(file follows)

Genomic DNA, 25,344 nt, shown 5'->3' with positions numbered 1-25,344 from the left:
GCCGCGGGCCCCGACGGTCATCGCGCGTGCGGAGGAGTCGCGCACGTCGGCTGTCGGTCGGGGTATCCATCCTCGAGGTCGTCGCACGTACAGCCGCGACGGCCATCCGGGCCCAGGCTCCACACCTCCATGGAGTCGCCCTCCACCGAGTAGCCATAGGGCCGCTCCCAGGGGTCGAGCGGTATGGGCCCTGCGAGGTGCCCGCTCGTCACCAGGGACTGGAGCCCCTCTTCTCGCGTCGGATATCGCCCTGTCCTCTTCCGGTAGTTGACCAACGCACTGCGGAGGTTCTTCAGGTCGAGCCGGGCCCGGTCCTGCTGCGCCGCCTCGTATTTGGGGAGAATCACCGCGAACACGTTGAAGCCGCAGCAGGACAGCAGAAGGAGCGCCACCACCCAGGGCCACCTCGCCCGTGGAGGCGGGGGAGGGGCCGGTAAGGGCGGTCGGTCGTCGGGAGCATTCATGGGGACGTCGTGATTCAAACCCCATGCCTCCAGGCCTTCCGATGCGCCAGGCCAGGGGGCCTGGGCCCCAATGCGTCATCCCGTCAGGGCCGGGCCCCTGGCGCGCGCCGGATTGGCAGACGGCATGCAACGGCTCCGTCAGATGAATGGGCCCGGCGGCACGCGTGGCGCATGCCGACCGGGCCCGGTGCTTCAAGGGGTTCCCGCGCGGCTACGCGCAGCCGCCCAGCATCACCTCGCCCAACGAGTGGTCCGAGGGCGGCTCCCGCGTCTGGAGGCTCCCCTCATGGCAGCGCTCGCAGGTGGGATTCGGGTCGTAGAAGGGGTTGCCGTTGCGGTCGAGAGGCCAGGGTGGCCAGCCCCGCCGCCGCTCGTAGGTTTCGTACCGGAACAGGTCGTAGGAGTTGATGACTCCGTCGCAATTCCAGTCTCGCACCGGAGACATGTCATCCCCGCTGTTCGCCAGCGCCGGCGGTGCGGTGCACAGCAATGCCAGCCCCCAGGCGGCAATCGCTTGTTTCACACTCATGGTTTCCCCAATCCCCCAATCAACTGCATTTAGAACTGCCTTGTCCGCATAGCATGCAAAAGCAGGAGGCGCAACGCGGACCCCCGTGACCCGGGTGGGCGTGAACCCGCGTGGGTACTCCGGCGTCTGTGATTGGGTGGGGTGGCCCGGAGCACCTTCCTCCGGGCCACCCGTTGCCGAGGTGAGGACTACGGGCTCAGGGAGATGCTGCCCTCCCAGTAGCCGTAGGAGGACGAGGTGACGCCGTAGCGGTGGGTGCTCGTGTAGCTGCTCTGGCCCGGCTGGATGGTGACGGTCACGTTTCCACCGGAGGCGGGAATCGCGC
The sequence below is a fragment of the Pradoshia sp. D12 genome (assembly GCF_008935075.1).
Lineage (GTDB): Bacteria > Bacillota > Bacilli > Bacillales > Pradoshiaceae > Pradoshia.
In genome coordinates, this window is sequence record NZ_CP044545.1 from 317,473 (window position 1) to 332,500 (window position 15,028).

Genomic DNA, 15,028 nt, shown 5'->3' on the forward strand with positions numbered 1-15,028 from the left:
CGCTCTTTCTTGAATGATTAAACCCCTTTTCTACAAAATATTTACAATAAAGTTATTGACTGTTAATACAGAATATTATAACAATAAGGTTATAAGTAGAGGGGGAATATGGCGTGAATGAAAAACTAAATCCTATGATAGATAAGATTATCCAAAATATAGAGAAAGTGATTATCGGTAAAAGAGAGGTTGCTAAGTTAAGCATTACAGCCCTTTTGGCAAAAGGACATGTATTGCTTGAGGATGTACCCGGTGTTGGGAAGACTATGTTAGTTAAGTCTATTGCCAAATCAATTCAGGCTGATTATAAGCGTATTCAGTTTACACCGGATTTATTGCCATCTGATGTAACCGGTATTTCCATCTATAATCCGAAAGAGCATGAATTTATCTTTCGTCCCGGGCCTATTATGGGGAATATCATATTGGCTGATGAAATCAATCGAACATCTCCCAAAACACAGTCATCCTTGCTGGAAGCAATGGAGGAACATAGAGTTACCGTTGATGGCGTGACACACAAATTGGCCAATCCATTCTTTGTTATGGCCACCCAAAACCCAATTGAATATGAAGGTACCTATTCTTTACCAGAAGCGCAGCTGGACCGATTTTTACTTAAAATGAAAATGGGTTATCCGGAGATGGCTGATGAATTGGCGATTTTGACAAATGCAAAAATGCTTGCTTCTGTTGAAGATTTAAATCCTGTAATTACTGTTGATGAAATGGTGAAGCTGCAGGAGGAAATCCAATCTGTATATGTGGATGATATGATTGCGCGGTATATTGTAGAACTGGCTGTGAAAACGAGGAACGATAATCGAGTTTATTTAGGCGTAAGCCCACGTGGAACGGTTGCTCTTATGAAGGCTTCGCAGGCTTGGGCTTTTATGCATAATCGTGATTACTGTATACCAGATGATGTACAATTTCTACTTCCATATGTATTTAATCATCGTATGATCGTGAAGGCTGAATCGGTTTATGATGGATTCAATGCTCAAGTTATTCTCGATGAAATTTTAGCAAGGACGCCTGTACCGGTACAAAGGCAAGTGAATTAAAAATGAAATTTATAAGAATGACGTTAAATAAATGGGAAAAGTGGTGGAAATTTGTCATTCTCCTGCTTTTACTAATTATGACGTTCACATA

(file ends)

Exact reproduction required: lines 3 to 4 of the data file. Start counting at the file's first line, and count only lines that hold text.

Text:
The sequence below is a fragment of the Pradoshia sp. D12 genome (assembly GCF_008935075.1).
Lineage (GTDB): Bacteria > Bacillota > Bacilli > Bacillales > Pradoshiaceae > Pradoshia.